One is what is being embedded in me through rigorous learning. The other is what I have embedded in myself through continuous unlearning. But Marketing & Movies, nevertheless, form an integral part of my life. Hence the post.
One really can’t say when we brought in organised approach to financing, promotion and distribution of cinema. At least in India, the first instance of a studio producing a film might be UTV’s forgettable venture Dil Ke Jharoke Main(1997) starring Manisha Koirala. UTV made a comeback of sorts with co-production of Fiza (2000). It then had to wait for years, mainly co-producing and distributing movies, before becoming the yardstick for audience when it came to quality films.
But what took it so long to carve a niche? An industry used to the most unsystematic and uncouth way of dealing with creativity and talent were suddenly perturbed when the Govt. of India, gave their “close-knit family” an industry status and brought in corporate houses, offering them exorbitant prices under contractual obligations. Not sure of whether this would be good or bad for them, the biggest names shirked away from them. It is then that these studios decided to “create” talent. They approached people with non-traditional stories. Much like them, these new-age film makers had also been shown the doors by biggies in the business. And that is when this wave of independent cinema set in the country! Abhay Deol gives a very precise explanation of the phenomenon over here.
How it All Began?
The timing was perfect! The urban population had just woken up to a perfect place for weekend outing- hygienic and air-conditioned; for watching movies at peace- otherwise known as the multiplex. It was, like its other counterpart – the shopping mall- an experience. The burgeoning middle class did not mind shelling out a few extra bucks if this experience was complimented with quality movies. Which meant that if these shoe-string budget movies did well only in multiplexes, then that would be enough for these movies to break-even. The corporate knew they had an opportunity. The studio model helped them to keep costs low as it offered an integrated system to take care of everything from procuring resources to final distribution. The only gap that was left unresolved was to create a demand for these movies, i.e., do some marketing!
2001 was an important year for Bollywood. It saw the release of 5 films that were to change the scenario of Hindi film industry for ever- Gadar, Lagaan, Dil Chahta Hai, Chandni Bar & Kabhi Khushi Kabhie Gham (K3G).
The last film might look a misfit considering that the others were non-traditional Bollywood films. But K3G helped us realize that we had an audience beyond the diaspora market in the overseas, who actually enjoyed our routine song & dance stuff. Its not for nothing that the film featured in U.K. top 3 in the opening week. The Oxford Dictionary had included the word “Bollywood” in its vocabulary. We had arrived in the Western Market. The youngsters of today might look at Gadar as a masala film with its over-the top action sequences. But it looked quite out-of-the-box when it released. A period film never succeeded in those days, but Gadar went onto become the year’s biggest grosser in the domestic market.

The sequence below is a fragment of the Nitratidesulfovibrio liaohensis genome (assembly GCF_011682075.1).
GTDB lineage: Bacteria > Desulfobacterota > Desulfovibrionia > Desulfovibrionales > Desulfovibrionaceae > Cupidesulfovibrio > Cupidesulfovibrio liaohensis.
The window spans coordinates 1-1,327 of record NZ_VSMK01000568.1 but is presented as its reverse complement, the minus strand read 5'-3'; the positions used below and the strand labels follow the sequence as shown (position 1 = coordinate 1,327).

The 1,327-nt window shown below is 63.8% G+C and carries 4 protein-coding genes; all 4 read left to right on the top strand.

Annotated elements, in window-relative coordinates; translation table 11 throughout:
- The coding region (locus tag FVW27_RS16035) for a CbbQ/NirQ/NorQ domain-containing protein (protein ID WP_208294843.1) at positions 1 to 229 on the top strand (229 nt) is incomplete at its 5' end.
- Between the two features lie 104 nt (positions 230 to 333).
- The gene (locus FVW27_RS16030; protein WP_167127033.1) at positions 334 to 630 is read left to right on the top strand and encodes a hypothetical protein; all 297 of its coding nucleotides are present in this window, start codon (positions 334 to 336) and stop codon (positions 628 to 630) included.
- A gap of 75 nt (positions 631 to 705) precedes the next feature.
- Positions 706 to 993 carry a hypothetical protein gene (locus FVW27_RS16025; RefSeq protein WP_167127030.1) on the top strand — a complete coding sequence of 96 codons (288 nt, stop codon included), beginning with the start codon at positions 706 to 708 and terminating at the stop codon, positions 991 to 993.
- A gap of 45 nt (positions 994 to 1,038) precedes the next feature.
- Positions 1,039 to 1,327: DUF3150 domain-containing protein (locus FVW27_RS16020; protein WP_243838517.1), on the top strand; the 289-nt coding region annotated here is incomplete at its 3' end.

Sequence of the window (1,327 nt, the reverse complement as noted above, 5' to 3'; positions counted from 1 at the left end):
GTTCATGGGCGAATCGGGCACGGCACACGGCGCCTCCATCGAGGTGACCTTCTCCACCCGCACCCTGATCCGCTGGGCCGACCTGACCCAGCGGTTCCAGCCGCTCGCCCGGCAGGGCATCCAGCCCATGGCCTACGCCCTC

What was more interesting was the fact that it had released along with another period film. A film that would later go onto win an Oscar nomination and alter Aamir Khan‘s choice of films forever. Lagaan was that rare Indian period piece that was authentic, original and in true sense Bollywood’s first cross-over. Though Lagaan went onto win all the popular awards that year, it was Farhan Akhtar’s debut venture Dil Chahta Hai (DCH) that defined the cinematic language for the coming decade. Its an altogether different story that Farhan himself seems to have lost track of that language now. But a lot of films- Kal Ho Naa Ho, Wake up Sid, Ek Main Aur Ek Tu– owe their screenplay style to DCH. It released at a time when multiplexes had still not come into full force in the country. Still its urban centers collections helped it more than recover the cost. A new cinema sensibility and market had been established in the country. But the true blue indie film of the year was Madhur Bhandarkar’s Chandni Bar. Released without any promotions, the film saw the light of the day in Mumbai alone. Like the movies of yore, people came to know about this film only through posters and went to see it because there lay a place with same name in the city. The Tabu-starrer was a certified hit in Mumbai. Whoever said realism in cinema was boring had to eat the humble pie. Asutosh Gowariker, Farhan Akhtar & Madhur Bhandarkar had set the ball rolling for future film makers.